Wednesday, 11 July 2018: 9:45 AM
Regency E/F (Hyatt Regency Vancouver)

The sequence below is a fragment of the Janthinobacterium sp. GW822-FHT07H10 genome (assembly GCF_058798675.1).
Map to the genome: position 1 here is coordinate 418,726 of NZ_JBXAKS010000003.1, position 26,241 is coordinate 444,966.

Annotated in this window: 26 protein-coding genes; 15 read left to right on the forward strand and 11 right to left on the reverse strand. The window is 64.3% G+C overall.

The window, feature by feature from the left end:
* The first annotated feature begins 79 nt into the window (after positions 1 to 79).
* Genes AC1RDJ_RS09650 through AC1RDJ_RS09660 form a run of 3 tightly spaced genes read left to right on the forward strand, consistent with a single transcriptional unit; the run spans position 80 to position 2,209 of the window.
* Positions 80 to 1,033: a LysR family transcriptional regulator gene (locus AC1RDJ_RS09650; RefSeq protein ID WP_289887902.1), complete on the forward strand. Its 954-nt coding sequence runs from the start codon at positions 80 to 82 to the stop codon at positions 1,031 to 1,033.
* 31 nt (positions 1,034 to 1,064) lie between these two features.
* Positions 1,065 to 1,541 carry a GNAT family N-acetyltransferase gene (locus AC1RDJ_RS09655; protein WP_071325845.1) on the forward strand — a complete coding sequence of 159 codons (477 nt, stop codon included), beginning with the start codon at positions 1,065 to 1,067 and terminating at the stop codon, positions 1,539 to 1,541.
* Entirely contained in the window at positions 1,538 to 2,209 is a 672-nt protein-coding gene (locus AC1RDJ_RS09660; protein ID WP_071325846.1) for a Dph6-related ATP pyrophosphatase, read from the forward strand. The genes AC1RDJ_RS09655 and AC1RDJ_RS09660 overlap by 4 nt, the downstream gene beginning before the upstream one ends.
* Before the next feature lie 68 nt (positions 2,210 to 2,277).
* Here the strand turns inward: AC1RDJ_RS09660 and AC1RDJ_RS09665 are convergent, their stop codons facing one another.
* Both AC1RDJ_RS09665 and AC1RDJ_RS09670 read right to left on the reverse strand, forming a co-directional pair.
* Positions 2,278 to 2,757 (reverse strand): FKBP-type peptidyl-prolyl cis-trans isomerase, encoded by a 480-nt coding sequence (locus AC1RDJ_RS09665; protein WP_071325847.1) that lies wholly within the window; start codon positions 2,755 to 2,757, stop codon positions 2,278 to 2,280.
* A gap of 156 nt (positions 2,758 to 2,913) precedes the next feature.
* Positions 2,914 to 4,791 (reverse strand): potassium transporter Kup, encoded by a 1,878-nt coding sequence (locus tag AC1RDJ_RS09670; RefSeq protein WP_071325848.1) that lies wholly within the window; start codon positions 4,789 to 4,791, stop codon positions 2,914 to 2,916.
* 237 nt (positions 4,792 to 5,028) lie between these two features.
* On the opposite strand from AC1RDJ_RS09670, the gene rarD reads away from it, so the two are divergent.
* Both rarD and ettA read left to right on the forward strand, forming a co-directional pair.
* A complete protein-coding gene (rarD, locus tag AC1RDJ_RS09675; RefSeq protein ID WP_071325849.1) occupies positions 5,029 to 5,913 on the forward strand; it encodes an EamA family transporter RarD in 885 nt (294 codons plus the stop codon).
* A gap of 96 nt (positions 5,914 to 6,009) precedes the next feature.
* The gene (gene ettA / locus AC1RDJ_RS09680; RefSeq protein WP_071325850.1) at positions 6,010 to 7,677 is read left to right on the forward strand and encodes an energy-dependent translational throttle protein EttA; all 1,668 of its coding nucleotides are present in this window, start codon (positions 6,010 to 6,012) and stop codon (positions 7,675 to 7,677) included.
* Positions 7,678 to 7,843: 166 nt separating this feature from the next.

The non-sphericity and inhomogeneity of marine aerosols have not been well addressed in radiative transfer calculations and remote sensing studies. This talk reports on recent studies on the optical properties of non-spherical and inhomogeneous sea salts. Dry sea salt aerosols are modeled based on cube-like super-ellipsoidal geometries with a prescribed aspect ratio and roundness parameter. Due to the hygroscopicity, sea salt particles grow with increasing humidity. Wet sea salt particles are modeled as coated super-ellipsoids, as spherical particles with a super-ellipsoidal core, and as homogeneous spheres depending on the level of relative humidity. We found that the non-sphericity and inhomogeneity of marine aerosols have to be accounted for in interpreting Lidar backscattering signals. In addition, we found the effect of inhomogeneity on optical properties is pronounced for coarse-mode sea salts, which has significant impact on the asymmetry parameter. These findings have important implications for atmospheric radiative forcing assessment involving sea salt aerosols, which will be illustrated with the CESM (Community Earth System Model) results.
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